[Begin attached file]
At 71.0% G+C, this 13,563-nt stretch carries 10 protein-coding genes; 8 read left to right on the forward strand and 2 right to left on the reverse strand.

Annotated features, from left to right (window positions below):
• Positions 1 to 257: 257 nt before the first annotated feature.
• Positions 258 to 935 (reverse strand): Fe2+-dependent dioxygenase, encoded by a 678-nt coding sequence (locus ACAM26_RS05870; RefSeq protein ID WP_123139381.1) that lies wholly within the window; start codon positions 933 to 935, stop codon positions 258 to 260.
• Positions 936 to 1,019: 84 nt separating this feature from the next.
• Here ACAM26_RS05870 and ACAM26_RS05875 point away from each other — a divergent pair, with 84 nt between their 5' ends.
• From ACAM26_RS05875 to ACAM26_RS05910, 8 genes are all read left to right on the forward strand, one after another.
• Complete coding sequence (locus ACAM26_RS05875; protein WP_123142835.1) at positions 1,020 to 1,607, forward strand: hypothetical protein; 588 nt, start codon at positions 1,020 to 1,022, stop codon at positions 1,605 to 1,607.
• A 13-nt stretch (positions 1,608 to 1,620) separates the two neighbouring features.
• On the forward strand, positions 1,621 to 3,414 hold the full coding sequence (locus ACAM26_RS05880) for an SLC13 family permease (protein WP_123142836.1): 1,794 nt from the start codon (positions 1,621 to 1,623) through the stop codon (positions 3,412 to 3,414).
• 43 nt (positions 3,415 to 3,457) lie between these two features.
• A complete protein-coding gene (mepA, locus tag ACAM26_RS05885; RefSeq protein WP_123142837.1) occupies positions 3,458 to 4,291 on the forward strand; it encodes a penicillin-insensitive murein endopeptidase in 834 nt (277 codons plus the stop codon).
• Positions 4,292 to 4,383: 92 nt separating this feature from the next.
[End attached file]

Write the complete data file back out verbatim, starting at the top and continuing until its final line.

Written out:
At 71.0% G+C, this 13,563-nt stretch carries 10 protein-coding genes; 8 read left to right on the forward strand and 2 right to left on the reverse strand.

Annotated features, from left to right (window positions below):
• Positions 1 to 257: 257 nt before the first annotated feature.
• Positions 258 to 935 (reverse strand): Fe2+-dependent dioxygenase, encoded by a 678-nt coding sequence (locus ACAM26_RS05870; RefSeq protein ID WP_123139381.1) that lies wholly within the window; start codon positions 933 to 935, stop codon positions 258 to 260.
• Positions 936 to 1,019: 84 nt separating this feature from the next.
• Here ACAM26_RS05870 and ACAM26_RS05875 point away from each other — a divergent pair, with 84 nt between their 5' ends.
• From ACAM26_RS05875 to ACAM26_RS05910, 8 genes are all read left to right on the forward strand, one after another.
• Complete coding sequence (locus ACAM26_RS05875; protein WP_123142835.1) at positions 1,020 to 1,607, forward strand: hypothetical protein; 588 nt, start codon at positions 1,020 to 1,022, stop codon at positions 1,605 to 1,607.
• A 13-nt stretch (positions 1,608 to 1,620) separates the two neighbouring features.
• On the forward strand, positions 1,621 to 3,414 hold the full coding sequence (locus ACAM26_RS05880) for an SLC13 family permease (protein WP_123142836.1): 1,794 nt from the start codon (positions 1,621 to 1,623) through the stop codon (positions 3,412 to 3,414).
• 43 nt (positions 3,415 to 3,457) lie between these two features.
• A complete protein-coding gene (mepA, locus tag ACAM26_RS05885; RefSeq protein WP_123142837.1) occupies positions 3,458 to 4,291 on the forward strand; it encodes a penicillin-insensitive murein endopeptidase in 834 nt (277 codons plus the stop codon).
• Positions 4,292 to 4,383: 92 nt separating this feature from the next.